From early childhood, we’re taught to help others. We know that if we see an elderly person struggling, we should give a helping hand. If a blizzard hits, we’re out shoveling for those neighbors who would have a hard time trying to lift heavy snow.
For some, helping comes naturally, while for others, it has to be a bit more forced. Going out of our comfort zone is a bit unsettling for some of us, but helping feels good in the end. However, when our “helping” becomes “giving too much,” we have to re-examine things.
Maturing and relationships.
As we mature, we begin to notice those around us and want something more than friendship. As high schoolers, we swoon over those in whom we take an interest, and we become super-excited when they show interest in us. A dating relationship begins.
The thought of that special person begins to consume all of our time. We literally eat, sleep, and live with the newest thoughts dancing in our heads. Is this normal? Yes, it is. There literally are hormones that are released when falling in love that make us feel happy, exhausted, and euphoric all at the same time.
The nerve transmitters adrenaline and phenylethylamine increase when two people become attracted to one another. These nerve transmitters cause our emotions to go into overdrive. The levels of serotonin decrease (the hormone that causes relaxation). Serotonin also causes us to think back about the time we spent with the significant other. The “high” that these hormones cause feels good, and we want more.
Another hormone that takes over is testosterone. Testosterone not only affects men but women too. This is the same hormone that turns men into the hunters. Higher testosterone in women causes women to become more sexual and aggressive. As time goes on, these hormones and nerve transmitters will drop back to their normal range.
Learning to become partners.
As life progresses, we find the person we want to have a commitment with. Soon, we want more from the relationship and may move in to together. As we change our living arrangements as a new couple, there is much to learned about each other.
Learning each other’s little life quirks usually takes place at about this time. This is where the cap left off the toothpaste drives us nuts. Or the one who decides to do the laundry for the first time ends up ruining the other’s favorite sweater. Although these little things drive us nuts, there’s a bond forming, and the relationship goes to a new level.
As the days turn into weeks, we merge into a couple relationship that’s comfortable for us both. This is where life should go on and we live happily ever after.
Learning the signs of giving too much.
As the months begin to add up, there are other changes that may be taking place, and one or both of us aren’t sure we like the feelings we’re experiencing. All relationships will have these ups and downs. All couples will have times when they don’t agree on things. And there will be times when one or the other feels as though they’re having to give far too much in order to make the relationship work.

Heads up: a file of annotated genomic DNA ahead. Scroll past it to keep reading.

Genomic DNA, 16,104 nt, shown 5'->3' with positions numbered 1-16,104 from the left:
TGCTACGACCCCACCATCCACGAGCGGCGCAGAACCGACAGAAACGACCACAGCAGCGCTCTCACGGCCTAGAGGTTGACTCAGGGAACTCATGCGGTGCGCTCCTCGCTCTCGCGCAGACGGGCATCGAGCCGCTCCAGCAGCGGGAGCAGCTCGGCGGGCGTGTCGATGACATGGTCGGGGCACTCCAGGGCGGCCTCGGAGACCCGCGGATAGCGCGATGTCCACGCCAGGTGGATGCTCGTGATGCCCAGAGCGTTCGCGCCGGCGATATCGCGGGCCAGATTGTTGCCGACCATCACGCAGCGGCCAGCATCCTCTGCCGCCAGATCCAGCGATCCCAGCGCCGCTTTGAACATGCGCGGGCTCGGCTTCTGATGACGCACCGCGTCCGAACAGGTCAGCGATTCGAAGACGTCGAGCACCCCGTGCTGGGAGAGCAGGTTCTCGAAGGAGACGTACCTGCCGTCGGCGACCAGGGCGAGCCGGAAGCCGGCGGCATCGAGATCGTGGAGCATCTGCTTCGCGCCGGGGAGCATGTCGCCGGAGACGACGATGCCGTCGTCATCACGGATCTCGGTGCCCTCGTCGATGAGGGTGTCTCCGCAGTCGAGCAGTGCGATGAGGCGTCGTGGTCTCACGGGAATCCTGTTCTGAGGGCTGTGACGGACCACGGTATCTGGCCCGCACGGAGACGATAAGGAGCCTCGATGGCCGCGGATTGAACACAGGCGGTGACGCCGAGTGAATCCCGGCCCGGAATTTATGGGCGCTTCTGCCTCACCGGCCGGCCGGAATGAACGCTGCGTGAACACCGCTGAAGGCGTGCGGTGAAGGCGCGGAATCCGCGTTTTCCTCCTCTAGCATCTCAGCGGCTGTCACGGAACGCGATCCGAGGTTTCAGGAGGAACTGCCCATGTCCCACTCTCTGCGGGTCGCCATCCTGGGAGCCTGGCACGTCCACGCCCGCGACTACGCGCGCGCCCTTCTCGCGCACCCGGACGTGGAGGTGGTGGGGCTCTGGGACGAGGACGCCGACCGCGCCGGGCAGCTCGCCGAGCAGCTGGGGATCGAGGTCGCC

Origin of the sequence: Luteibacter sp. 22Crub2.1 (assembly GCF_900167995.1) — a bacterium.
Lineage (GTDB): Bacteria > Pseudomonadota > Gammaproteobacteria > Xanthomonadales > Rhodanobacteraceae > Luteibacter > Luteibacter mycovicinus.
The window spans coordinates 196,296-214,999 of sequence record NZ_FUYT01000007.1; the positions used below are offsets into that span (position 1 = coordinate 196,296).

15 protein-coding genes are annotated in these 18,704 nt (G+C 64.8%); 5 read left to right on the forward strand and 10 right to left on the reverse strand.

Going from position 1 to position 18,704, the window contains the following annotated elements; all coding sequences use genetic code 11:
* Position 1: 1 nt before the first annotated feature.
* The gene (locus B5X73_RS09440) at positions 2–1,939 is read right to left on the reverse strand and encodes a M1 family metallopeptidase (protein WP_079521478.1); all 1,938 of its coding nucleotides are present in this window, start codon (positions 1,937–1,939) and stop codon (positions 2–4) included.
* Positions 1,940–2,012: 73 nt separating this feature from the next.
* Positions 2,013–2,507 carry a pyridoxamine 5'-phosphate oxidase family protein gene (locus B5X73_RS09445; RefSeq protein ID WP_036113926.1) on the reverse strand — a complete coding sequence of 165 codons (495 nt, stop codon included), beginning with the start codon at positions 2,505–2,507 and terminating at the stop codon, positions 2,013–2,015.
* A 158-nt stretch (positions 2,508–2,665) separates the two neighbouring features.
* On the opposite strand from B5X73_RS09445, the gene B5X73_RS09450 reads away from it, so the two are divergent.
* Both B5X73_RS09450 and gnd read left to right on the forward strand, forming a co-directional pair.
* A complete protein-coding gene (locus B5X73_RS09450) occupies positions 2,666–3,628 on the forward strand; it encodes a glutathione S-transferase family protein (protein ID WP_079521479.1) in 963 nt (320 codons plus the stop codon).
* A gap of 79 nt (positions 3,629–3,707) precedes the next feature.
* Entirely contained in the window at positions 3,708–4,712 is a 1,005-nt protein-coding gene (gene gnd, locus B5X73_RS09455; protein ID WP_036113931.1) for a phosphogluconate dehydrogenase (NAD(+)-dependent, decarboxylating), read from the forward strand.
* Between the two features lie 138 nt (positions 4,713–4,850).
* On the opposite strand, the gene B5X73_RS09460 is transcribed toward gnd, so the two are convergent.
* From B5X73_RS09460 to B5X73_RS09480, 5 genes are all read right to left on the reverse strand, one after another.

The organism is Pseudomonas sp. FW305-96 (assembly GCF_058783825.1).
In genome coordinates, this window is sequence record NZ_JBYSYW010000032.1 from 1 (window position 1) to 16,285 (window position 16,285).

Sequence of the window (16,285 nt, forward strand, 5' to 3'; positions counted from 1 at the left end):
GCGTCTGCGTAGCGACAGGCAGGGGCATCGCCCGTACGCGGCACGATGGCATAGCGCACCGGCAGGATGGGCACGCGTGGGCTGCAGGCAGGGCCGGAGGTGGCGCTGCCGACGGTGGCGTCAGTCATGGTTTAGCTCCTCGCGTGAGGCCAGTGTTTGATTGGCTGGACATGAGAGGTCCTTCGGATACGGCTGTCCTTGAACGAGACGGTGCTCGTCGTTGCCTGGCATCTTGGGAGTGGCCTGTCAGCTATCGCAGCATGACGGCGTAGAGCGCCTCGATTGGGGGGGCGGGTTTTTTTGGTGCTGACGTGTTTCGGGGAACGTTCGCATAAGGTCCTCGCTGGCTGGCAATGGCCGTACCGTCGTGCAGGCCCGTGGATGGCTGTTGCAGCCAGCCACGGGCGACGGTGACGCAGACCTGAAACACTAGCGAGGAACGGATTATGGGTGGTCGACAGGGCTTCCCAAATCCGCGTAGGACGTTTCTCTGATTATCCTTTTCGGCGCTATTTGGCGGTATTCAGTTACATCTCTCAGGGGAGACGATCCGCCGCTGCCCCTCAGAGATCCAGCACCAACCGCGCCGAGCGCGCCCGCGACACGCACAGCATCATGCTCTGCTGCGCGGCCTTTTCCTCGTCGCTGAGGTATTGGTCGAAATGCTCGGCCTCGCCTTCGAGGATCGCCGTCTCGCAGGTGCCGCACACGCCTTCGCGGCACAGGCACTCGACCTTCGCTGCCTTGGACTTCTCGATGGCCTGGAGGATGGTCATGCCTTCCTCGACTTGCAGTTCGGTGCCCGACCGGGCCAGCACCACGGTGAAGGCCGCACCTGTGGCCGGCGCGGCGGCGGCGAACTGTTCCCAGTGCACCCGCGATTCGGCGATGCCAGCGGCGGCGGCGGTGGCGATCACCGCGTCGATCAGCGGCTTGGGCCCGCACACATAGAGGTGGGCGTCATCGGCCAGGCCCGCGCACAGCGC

If you are such a person, you need to review the checklist below. If your relationship is taking its toll because your giving is too much and your receiving is too little, these are the warning signs to watch for that you indeed may be giving too much.
The warning signs that I’m giving too much in my relationship:
1. The relationship has required me to give up part of my integrity. I seem to be lying for my partner, and it’s happening more and more. For example, I have to make up a story to cover for my partner, or I have to call into my partner’s work and lie (“Chris is missing work today because…”).
2. I’m constantly bailing my partner out of something. My partner always promises never to need another bailout, but it’s still happening.
3. My partner uses me to escape responsibilities all the time. I don’t mind helping, but there comes a point when I must say, “Chris, you have to stand on your own two feet again.”
4. I help my partner so often that it turns into dependence. My giving too much is causing my partner to become irresponsible or incompetent. Going overboard with helping and giving is actually unhealthy for me. Because loving and helping a partner should foster that person’s growth, my giving too much actually stops my partner from blossoming fully.
5. With my constant helping and giving, I begin to feel too tired, and my physical and mental health may begin to deteriorate, to say nothing of my self-respect and financial health.
6. I just have that inner feeling that my partner is manipulating me. As I’ve told myself so many times in the past, trust my inner instinct. In the future, I’ll be happy that I listened to myself.
7. If I’ve spoken to my partner and there’s no change, the truth is that this relationship may not work at all. Over time, things will become clearer, but I can’t continue to forfeit my own health and sanity in a relationship that isn’t healthy.
Stepping back from giving too much.
All of the above signs should be clues that the current relationship isn’t good for anyone. Giving too much of ourselves seems to be a trait that many of us come with. If words and promises just keep coming forth, yet there is no change, it’s time to step back.
As in any relationship, we must remember that there is a certain amount of give and take that’s normal. What isn’t normal is for one partner to be doing everything and helping too much. After giving too much for long periods of time, we can become resentful.
Learning to say no and to take care of ourselves is a great starting point. By saying no to certain requests and demands, we aren’t allowing ourselves to give too much in a stagnant relationship. Remember the things that we used to do to relax before the relationship, and begin doing them again. Clearly thinking the relationship through will better help us decide what our future holds.
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